Our research is multi-disciplinary and inter-disciplinary and focuses on understanding and improving the lives of children, young people, pregnant women and families.
We work across various sectors including social care, health and education and we aim to influence practice, policy, and public engagement.
Our work is regional, national and international in its context and reach. We work with colleagues in the UK, the Netherlands, Sweden, Spain, the USA, Canada, Brazil, Jordan, South Africa, Malawi, Indonesia, Cambodia, Korea, Australia and New Zealand. Our Honorary Professors include Professor Art Frank (Canada) and Professor Matthew Peak (UK) and our Honorary Senior Lecturers include Dr Annette Dickinson (New Zealand) and Dr Karen Ford (Tasmania).
Our focus within this domain is about people’s agency and their rights to be involved in choices and decisions about their lives and health and social care. In particular, our research addresses issues related to agency for children, young people and their parents/carers.
Our programmatic national and international work on clinical holding focuses on improving our understanding of why children are held during procedures and what factors influence holding, including children’s assent or dissent. We are examining clinical holding from the perspectives of the children, their parents and the professionals. Our work has culminated in the collaborative development of the ISupport Rights-based standards for children undergoing a clinical procedure which aims to impact practice and improve procedural practice.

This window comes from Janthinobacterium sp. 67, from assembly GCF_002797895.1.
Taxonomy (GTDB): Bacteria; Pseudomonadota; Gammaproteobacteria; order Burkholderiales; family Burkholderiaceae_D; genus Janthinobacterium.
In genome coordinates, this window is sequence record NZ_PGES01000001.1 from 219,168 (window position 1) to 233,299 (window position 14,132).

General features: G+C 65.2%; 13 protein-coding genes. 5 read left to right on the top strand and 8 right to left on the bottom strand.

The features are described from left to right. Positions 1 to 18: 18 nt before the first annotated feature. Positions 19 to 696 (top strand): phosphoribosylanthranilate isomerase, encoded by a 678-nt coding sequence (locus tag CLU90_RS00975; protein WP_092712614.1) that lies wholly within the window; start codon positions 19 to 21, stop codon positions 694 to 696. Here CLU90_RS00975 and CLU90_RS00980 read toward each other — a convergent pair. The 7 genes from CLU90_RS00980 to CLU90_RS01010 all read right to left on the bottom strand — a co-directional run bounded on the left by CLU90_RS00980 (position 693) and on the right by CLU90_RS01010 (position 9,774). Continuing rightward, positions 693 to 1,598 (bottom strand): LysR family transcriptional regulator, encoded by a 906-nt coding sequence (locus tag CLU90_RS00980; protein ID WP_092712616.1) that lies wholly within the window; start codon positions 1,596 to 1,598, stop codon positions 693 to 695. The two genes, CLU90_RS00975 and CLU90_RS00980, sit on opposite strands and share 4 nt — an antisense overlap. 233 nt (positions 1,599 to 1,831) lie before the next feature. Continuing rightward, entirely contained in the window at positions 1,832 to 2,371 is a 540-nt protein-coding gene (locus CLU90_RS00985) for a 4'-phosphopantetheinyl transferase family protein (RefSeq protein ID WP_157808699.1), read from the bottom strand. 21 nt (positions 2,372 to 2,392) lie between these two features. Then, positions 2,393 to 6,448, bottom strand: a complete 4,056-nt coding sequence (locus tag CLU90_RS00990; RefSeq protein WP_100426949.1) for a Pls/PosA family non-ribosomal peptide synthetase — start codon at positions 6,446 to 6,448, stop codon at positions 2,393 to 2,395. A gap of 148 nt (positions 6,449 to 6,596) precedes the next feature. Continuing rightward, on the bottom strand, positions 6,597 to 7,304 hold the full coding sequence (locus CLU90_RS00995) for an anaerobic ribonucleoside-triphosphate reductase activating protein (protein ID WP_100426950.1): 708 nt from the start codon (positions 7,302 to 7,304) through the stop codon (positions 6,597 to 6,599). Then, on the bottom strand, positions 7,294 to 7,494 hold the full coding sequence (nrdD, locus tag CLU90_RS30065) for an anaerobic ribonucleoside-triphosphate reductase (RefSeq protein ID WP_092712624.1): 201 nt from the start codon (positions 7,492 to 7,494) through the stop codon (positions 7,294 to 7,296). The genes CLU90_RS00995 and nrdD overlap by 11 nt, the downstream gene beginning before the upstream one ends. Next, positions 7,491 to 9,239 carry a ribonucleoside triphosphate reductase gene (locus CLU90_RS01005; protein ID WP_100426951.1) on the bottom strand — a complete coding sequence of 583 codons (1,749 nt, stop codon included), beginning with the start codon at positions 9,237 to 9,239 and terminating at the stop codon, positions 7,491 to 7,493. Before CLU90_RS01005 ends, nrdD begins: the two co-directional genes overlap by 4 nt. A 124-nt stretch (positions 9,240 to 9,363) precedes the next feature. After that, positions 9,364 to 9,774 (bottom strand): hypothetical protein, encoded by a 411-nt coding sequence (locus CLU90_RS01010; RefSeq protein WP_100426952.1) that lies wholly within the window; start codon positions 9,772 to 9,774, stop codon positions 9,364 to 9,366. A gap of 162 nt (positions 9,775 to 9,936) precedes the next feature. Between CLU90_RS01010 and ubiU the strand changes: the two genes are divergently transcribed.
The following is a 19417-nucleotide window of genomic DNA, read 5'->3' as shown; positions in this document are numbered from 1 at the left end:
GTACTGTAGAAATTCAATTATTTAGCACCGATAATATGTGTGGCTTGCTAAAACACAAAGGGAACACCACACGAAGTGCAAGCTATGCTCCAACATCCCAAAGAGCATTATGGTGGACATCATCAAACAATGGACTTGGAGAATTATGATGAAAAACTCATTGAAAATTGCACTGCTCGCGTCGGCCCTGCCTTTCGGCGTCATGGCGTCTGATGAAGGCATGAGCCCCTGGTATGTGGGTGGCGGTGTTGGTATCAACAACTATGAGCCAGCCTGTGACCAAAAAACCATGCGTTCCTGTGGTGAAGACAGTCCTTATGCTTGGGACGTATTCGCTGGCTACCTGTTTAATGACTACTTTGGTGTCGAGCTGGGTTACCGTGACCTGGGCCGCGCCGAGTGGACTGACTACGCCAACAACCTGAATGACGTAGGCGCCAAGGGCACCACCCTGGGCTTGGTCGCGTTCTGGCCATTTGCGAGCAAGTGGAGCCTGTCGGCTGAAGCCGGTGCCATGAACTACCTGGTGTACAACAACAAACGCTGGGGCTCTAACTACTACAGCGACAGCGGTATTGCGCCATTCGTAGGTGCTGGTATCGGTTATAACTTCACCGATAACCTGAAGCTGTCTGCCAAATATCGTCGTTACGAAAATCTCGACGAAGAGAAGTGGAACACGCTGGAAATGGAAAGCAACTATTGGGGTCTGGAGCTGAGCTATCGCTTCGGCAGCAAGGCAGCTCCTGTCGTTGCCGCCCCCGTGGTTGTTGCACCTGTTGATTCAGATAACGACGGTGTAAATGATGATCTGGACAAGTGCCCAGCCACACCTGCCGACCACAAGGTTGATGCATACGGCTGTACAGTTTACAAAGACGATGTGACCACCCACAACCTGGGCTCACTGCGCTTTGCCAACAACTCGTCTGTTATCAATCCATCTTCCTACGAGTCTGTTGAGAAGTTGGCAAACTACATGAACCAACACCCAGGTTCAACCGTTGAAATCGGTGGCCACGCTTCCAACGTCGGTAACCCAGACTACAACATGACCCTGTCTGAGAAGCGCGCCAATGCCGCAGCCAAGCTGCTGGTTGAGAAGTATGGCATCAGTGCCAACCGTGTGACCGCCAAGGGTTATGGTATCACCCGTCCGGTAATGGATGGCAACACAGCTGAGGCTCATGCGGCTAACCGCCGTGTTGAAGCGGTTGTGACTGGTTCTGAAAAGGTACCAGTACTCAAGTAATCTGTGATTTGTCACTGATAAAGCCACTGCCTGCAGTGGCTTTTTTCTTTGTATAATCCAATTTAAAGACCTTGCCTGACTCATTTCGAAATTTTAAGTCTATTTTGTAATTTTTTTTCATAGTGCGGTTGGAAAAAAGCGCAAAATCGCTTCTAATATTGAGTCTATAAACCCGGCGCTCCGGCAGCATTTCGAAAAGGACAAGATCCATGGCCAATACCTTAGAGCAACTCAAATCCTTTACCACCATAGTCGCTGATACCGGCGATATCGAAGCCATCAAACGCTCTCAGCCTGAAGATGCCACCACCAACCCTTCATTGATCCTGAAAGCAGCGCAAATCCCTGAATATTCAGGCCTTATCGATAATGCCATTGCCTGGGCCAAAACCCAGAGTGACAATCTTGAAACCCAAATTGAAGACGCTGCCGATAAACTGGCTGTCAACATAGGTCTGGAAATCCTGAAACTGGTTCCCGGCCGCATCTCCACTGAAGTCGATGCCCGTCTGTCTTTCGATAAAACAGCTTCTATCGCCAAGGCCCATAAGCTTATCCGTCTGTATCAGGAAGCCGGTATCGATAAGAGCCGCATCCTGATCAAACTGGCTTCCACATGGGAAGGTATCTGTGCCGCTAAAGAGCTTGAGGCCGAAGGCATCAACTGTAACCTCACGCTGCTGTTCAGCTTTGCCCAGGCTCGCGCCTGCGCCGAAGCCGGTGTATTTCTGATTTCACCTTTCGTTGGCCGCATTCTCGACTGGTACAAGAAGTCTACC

Our research encompasses children and young people with acute and chronic conditions, including those with intellectual disabilities, Autistic Spectrum conditions and those requiring in-patient mental healthcare.
We have been involved in work to improve children’s experiences when they come to hospital for procedures and appointments and have developed resources such as Children Coming to Hospital and Coming to Spinal Clinic and informed the development of the Xploro app.
Our focus on agency is evident within the DETECT study where one thread of our work is exploring the factors which promote or inhibit parents’ agency in sharing concerns about their child’ possible deterioration. This is part of a major initiative to implement an electronic handheld device to enhance early detection of deterioration in children’s vital signs.
Our focus within this domain is on the ways in which lives, relationships and identities can be changed by difference and disruption associated with long-term conditions, complex healthcare needs, disability and trauma
Examples of our work include the development of a resource – Telling My Friends – for young people with Crohn’s or colitis to inform and support them about disclosing their diagnosis. Additionally, our work on romantic relationships and young people with long term conditions is being developed with a focus on how chronic pain can challenge self-image and identity and influence romantic relationships for young people.
Our work focusing on young peoples’ experiences, wellbeing and management of long-term conditions and disability includes involvement in the development and evaluation of the Adolescent Diabetes Needs Assessment Tool (ADNAT) and the Stoma Support Study. Jennifer Kuroski’s study examines the lived experiences of aunts and uncles supporting parents of children and young adults with Autistic Spectrum Condition (ASC). In addition, our work focuses on children with ataxia being undertaken by Helen Hartley.